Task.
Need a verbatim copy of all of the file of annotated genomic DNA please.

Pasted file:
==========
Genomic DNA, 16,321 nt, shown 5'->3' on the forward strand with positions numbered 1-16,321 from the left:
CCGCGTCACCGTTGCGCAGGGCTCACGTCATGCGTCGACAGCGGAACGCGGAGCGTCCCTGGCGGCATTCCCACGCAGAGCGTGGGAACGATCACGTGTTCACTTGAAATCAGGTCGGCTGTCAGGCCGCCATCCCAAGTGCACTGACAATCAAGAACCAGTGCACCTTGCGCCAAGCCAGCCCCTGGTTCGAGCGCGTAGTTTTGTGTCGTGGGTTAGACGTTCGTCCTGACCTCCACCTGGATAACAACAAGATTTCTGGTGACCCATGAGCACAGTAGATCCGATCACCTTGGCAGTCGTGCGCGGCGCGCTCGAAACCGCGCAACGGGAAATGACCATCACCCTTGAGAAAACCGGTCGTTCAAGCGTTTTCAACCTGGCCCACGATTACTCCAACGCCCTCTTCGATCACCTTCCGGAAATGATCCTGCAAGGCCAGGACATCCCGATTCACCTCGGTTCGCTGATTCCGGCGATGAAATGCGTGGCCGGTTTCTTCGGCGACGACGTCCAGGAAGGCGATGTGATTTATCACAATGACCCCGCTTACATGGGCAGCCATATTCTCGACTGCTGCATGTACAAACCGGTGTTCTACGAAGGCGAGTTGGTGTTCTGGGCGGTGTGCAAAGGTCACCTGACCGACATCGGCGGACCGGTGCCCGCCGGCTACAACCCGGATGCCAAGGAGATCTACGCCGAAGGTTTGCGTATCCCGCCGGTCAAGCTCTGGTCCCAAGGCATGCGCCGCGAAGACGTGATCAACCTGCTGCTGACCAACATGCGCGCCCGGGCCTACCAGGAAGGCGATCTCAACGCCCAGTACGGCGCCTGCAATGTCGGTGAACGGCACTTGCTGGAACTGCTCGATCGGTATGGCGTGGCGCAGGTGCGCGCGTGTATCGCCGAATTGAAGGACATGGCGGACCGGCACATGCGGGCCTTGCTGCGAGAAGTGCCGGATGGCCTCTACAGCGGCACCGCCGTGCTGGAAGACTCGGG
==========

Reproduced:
Genomic DNA, 16,321 nt, shown 5'->3' on the forward strand with positions numbered 1-16,321 from the left:
CCGCGTCACCGTTGCGCAGGGCTCACGTCATGCGTCGACAGCGGAACGCGGAGCGTCCCTGGCGGCATTCCCACGCAGAGCGTGGGAACGATCACGTGTTCACTTGAAATCAGGTCGGCTGTCAGGCCGCCATCCCAAGTGCACTGACAATCAAGAACCAGTGCACCTTGCGCCAAGCCAGCCCCTGGTTCGAGCGCGTAGTTTTGTGTCGTGGGTTAGACGTTCGTCCTGACCTCCACCTGGATAACAACAAGATTTCTGGTGACCCATGAGCACAGTAGATCCGATCACCTTGGCAGTCGTGCGCGGCGCGCTCGAAACCGCGCAACGGGAAATGACCATCACCCTTGAGAAAACCGGTCGTTCAAGCGTTTTCAACCTGGCCCACGATTACTCCAACGCCCTCTTCGATCACCTTCCGGAAATGATCCTGCAAGGCCAGGACATCCCGATTCACCTCGGTTCGCTGATTCCGGCGATGAAATGCGTGGCCGGTTTCTTCGGCGACGACGTCCAGGAAGGCGATGTGATTTATCACAATGACCCCGCTTACATGGGCAGCCATATTCTCGACTGCTGCATGTACAAACCGGTGTTCTACGAAGGCGAGTTGGTGTTCTGGGCGGTGTGCAAAGGTCACCTGACCGACATCGGCGGACCGGTGCCCGCCGGCTACAACCCGGATGCCAAGGAGATCTACGCCGAAGGTTTGCGTATCCCGCCGGTCAAGCTCTGGTCCCAAGGCATGCGCCGCGAAGACGTGATCAACCTGCTGCTGACCAACATGCGCGCCCGGGCCTACCAGGAAGGCGATCTCAACGCCCAGTACGGCGCCTGCAATGTCGGTGAACGGCACTTGCTGGAACTGCTCGATCGGTATGGCGTGGCGCAGGTGCGCGCGTGTATCGCCGAATTGAAGGACATGGCGGACCGGCACATGCGGGCCTTGCTGCGAGAAGTGCCGGATGGCCTCTACAGCGGCACCGCCGTGCTGGAAGACTCGGG